"If done correctly, privatizing CalPERS could take the politics out of investment decisions without burdening state employees or taxpayers any more than they already are."

See "It's Time to Retire California's Politicized Pension System," by Benjamin Powell (12/22/04)

For insights on a little-known episode in the history of pension fund reform, see "Privatization Of Public-Sector Pensions: The U.S. Navy Pension Fund, 1800-1842," by Robert Clark, Lee Craig, and Jack Wilson (THE INDEPENDENT REVIEW, Spring 1999)


3) The Death Penality on Trial

Bill Kurtis and Franklin Zimring on Capital Punishment (Oakland, Calif., 1/27/05)

Few issues in public policy elicit as much heated debate as capital punishment. Historically, supporters and opponents of the death penalty have divided along conservative and liberal lines. In recent years, however, advances in forensic science have lead to the exoneration of numerous death-row inmates, prompting many people to re-think their positions. How can the criminal justice system be reformed to reduce the number of wrongful convictions and yet protect the innocent against violent crime? Please join us as BILL KURTIS, true-crime TV anchor ("Cold Case Files" and "American Justice") and author of the new book, THE DEATH PENALTY ON TRIAL, and U.C. Berkeley law professor Franklin Zimring, author of the new book, THE CONTRADICTIONS OF AMERICAN CAPITAL PUNISHMENT, address this life-or-death issue.


—BILL KURTIS passed the Kansas Bar in 1966, but instead of practicing law he embarked on a thirty-year career as a correspondent and anchorman with CBS Television. In 1985, he formed his own production company, Kurtis Productions, which produces A&E's award-winning "Investigative Reports" and televisions original forensic series, "Cold Case Files." Kurtis also anchors A&E's "American Justice."

—FRANKLIN E. ZIMRING is the William G. Simon Professor of Law and Chair of the Criminal Justice Research Program at Boalt Hall School of Law, the University of California at Berkeley. His major fields of interest are criminal justice and family law, with special emphasis on the use of empirical research to inform legal policy. He is best known for his studies of the determinants of the death rate from violent attacks, the impact of pretrial diversion from the criminal justice system, and criminal sanctions.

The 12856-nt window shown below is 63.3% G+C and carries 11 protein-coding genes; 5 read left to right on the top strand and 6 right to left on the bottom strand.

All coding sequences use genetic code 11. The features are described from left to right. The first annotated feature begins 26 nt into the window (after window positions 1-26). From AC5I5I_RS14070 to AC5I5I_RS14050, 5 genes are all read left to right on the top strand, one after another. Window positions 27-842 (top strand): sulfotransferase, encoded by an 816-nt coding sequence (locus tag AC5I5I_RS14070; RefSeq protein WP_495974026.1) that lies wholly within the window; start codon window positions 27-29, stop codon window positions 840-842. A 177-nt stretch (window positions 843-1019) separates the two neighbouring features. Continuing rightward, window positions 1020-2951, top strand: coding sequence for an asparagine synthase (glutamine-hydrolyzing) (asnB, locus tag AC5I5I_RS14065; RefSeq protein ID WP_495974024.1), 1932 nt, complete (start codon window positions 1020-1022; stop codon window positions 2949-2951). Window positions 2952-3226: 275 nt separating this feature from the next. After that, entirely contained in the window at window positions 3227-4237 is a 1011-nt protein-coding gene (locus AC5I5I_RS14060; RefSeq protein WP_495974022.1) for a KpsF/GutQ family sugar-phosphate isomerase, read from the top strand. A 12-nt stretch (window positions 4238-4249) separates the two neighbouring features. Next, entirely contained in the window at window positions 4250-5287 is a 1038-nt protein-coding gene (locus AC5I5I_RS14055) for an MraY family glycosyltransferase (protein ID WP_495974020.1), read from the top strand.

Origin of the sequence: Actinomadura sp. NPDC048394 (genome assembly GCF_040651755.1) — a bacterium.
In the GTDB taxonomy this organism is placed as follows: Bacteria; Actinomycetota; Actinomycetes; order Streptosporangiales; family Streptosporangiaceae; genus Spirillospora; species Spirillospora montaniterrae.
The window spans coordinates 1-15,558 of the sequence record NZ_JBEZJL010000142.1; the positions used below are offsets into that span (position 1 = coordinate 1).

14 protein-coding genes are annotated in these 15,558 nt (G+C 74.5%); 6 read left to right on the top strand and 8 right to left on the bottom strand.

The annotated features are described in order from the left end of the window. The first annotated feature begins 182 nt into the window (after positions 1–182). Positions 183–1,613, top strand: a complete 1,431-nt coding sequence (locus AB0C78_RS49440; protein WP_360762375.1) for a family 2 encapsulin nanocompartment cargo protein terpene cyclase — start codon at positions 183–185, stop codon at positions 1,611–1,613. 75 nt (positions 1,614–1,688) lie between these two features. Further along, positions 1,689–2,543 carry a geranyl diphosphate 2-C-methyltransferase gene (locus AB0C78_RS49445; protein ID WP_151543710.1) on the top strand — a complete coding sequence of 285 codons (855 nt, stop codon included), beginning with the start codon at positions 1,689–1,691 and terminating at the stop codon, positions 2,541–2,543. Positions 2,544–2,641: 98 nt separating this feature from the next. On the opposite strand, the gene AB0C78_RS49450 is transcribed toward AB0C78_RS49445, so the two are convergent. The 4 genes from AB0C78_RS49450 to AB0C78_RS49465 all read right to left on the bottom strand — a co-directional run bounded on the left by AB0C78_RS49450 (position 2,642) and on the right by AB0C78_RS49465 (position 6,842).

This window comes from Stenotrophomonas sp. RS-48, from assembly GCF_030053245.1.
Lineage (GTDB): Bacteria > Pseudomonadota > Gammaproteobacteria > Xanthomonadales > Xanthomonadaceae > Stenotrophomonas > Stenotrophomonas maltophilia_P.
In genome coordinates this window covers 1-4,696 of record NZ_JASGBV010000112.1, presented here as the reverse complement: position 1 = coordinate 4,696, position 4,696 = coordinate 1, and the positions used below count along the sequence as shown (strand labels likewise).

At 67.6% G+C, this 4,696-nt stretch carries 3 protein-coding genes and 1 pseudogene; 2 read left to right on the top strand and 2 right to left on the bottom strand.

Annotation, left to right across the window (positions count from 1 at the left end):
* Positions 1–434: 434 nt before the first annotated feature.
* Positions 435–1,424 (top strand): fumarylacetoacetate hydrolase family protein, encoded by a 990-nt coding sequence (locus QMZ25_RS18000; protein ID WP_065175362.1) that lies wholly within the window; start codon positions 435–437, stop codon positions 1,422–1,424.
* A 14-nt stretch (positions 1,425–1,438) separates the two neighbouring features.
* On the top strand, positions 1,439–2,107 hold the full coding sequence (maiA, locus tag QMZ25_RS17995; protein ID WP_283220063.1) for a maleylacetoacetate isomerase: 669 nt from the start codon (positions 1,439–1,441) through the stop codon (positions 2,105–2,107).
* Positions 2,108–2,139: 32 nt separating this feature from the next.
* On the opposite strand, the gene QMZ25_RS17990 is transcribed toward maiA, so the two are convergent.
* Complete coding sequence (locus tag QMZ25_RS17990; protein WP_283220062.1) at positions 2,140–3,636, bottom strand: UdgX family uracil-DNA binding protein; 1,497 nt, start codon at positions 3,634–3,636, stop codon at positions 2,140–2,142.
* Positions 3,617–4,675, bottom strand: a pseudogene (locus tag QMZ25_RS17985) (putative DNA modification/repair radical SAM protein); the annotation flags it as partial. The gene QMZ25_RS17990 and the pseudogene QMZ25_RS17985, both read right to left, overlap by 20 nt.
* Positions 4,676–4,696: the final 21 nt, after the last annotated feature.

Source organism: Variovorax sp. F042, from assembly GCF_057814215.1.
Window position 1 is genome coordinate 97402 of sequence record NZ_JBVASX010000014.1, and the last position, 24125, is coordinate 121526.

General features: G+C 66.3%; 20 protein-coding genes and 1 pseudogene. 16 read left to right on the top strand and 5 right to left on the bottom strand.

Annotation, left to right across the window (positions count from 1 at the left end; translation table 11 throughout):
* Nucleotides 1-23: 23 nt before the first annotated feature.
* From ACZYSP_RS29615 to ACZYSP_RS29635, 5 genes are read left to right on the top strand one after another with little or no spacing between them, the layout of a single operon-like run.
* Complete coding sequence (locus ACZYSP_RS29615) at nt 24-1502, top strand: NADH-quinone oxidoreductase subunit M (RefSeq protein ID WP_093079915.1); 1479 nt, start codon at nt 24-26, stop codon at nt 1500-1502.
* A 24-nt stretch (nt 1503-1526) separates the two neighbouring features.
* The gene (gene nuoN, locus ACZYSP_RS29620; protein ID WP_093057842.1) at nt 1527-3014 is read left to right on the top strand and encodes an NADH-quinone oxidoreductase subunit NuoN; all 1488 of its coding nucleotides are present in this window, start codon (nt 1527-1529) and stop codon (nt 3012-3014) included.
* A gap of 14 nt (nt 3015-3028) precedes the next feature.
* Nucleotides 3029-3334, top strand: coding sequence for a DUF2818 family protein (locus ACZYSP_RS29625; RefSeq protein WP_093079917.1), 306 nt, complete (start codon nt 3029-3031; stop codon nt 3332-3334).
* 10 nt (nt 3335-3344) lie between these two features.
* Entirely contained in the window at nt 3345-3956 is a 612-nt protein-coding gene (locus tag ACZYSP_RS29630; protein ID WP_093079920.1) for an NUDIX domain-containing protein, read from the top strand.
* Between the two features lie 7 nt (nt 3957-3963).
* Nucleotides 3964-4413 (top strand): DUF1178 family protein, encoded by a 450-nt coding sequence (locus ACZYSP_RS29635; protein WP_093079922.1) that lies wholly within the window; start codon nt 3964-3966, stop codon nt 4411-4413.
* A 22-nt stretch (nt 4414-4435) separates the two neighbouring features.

Thursday, January 27, 2005
Reception and book signing: 6:30 p.m.
Program: 7:00-8:30 p.m.


The Independent Institute Conference Center
100 Swan Way
Oakland, CA 94621-1428
For a map and directions, see

TICKETS: $15 per person ($10 for Independent Institute Members), or $35 for admission and a copy of THE DEATH PENALTY ON TRIAL. Reserve tickets by calling (510) 632-1366 or ordering online at

Praise for THE DEATH PENALTY ON TRIAL: Crisis in American Justice, by Bill Kurtis (PublicAffairs):

“With a novelist's touch, an award-winning career in investigative reporting, and a moral to preach against capital punishment, Bill Kurtis has turned out an important message and a gripping read.”

“DEATH PENALTY ON TRIAL is an engrossing look at the American system of capital punishment through the lens of two startling death-penalty cases. It exhibits the classic hallmarks of the best journalism—meticulous investigation, lucid writing, and a nose for great stories—and makes addictive reading.”

Praise for THE CONTRADICTIONS OF AMERICAN CAPITAL PUNISHMENT, by Franklin E. Zimring (Oxford University Press):

“Zimring is doing more than making a case for or against; he's presenting an impressive array of facts, suggesting that the U.S. would be 'a better nation' if it exorcised those vigilante values.”